Soon after he first entered medical school, Deniz Kirik realized he was in the wrong place. He had been drawn to medicine by his desire to better understand the human brain, but he found that doctors in his native Turkey have little opportunity for research. Kirik, who nonetheless earned his medical degree, fought hard to make his way into translational research, eventually turning what first felt like a failure to pick the right career track into an advantage.
Today Kirik, a neuroscience professor at Lund University in Sweden and co-founder of a spinoff company, uses his medical background to develop novel gene-based therapies for Parkinson’s disease and bring them to the clinic. In October, Kirik secured a partnership with his regional government in southern Sweden to build a gene therapy center to push his and others’ results into clinical trials and train clinical staff to deliver gene therapies. As director of the center, Kirik has also been charged with the task of building a specialized hospital with full-scale clinical trial and treatment capabilities.
This interview was edited for brevity and clarity.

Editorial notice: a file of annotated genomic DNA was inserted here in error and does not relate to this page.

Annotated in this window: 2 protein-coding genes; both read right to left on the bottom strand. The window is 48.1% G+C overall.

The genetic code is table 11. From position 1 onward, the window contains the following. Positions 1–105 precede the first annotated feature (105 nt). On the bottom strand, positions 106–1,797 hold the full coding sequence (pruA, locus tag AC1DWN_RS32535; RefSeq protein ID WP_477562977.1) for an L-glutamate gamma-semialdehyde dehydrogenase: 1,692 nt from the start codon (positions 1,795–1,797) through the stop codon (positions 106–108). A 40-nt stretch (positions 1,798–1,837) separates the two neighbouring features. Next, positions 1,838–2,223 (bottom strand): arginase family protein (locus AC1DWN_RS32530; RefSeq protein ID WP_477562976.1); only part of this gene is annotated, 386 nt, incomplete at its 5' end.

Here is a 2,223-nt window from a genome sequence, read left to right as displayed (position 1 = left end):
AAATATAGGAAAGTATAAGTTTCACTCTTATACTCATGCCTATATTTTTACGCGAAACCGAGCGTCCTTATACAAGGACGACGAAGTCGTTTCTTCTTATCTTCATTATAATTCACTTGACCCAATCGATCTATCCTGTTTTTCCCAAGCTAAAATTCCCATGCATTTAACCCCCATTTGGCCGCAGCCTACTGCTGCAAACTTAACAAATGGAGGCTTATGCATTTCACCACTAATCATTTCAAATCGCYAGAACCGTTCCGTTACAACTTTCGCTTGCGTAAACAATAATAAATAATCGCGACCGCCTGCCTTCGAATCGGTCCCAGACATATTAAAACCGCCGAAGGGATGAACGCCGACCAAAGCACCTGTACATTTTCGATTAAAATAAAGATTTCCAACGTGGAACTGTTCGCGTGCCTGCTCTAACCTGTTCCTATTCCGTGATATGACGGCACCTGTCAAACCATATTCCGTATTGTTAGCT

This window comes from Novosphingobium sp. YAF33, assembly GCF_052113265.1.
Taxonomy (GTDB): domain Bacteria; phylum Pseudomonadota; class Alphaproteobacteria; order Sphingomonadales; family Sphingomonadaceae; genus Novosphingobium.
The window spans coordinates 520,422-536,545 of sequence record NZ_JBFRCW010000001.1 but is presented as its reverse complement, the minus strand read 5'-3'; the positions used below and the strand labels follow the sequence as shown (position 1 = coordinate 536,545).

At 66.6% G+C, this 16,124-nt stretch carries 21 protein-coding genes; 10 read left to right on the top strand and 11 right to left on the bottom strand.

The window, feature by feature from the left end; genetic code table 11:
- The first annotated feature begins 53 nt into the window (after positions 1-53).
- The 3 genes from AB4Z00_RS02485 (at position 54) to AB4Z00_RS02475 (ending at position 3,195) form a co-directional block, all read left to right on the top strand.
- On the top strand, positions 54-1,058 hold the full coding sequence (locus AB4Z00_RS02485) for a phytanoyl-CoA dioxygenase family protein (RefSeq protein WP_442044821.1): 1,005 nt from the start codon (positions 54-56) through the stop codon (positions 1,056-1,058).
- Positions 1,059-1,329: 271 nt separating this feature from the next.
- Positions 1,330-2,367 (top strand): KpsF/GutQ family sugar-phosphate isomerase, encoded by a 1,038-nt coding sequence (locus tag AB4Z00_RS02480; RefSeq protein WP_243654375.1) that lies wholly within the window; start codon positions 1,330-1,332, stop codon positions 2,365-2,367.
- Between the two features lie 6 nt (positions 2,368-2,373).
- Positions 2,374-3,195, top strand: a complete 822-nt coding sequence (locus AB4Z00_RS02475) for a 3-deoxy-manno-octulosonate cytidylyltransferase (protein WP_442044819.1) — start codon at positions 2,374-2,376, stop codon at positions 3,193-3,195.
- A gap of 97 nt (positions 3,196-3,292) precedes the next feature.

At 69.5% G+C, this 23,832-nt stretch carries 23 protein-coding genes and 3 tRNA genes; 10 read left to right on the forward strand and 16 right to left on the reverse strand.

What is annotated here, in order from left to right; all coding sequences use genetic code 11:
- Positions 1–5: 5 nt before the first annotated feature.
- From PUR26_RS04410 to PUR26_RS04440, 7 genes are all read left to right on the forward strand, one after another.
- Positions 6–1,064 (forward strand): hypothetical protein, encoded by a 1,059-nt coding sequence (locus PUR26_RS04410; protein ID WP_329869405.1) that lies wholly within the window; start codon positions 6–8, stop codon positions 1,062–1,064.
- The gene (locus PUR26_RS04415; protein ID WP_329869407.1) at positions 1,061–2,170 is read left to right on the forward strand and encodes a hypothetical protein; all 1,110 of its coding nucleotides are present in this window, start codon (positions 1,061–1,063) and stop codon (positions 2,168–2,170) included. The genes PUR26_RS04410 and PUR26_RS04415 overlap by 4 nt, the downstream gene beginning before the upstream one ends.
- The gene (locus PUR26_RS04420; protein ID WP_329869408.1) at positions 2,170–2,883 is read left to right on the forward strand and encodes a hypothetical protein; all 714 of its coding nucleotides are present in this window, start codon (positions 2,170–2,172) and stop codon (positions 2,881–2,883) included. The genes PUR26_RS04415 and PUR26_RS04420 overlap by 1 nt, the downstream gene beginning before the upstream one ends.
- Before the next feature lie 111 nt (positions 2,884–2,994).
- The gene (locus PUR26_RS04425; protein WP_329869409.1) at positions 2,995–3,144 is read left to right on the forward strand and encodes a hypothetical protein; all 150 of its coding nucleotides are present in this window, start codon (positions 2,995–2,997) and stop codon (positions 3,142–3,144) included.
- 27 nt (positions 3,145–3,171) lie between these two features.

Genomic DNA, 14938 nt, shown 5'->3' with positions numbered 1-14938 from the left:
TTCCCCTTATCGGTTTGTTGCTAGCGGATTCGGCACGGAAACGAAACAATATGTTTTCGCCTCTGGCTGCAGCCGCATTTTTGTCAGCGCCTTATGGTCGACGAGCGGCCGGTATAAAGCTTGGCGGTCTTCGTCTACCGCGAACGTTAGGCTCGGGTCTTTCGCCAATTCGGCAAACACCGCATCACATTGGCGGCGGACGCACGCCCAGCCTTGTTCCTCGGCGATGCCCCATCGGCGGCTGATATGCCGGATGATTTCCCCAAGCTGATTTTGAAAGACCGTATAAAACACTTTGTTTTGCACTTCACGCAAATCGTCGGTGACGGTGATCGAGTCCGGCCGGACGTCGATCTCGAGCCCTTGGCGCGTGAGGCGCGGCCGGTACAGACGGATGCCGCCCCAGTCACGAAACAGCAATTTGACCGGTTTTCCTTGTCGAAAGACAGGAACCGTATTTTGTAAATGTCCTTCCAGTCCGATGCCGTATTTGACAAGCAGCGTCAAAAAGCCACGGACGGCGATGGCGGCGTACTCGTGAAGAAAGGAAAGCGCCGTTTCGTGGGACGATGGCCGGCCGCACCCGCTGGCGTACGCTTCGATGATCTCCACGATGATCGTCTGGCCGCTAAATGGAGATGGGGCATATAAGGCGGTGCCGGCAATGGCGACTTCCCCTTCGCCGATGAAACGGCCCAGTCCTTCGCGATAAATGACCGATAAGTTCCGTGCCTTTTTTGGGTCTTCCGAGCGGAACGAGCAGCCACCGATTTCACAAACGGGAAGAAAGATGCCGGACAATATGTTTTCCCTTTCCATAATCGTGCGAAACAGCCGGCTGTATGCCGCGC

Q: How did you get into science?
A: I was interested in science as a high school student, and in fact, my favorite subjects were physics and mathematics. I wanted to pursue engineering, but my family and friends encouraged me to consider being a doctor, and so I went to medical school. My thinking at the time was that the challenge of searching for answers would be much greater if the unknown I wanted to explore was how our brain functions rather than why a mobile phone fails. But my frustration at realizing that my purpose for entering medical school clashed with what was expected of me as a medical doctor in Turkey led me to start looking for opportunities to try my hand at doing research. I used after-class hours and nearly all my summer vacations to learn anything I could about science. Several people on campus opened their laboratories to me, allowing me, for example, to learn how to isolate DNA and conduct animal experiments on the perception of auditory stimuli. They understood that I was looking for an exit door and prompted one of their colleagues at Lund University to invite me to come and work in his laboratory for a short period of time. This was in 1995, and I had just completed my fifth year of medical school, but I still needed to do my final-year clinical residency to graduate. So I decided to take a break from medical school and, once in Sweden, to stay on for a Ph.D.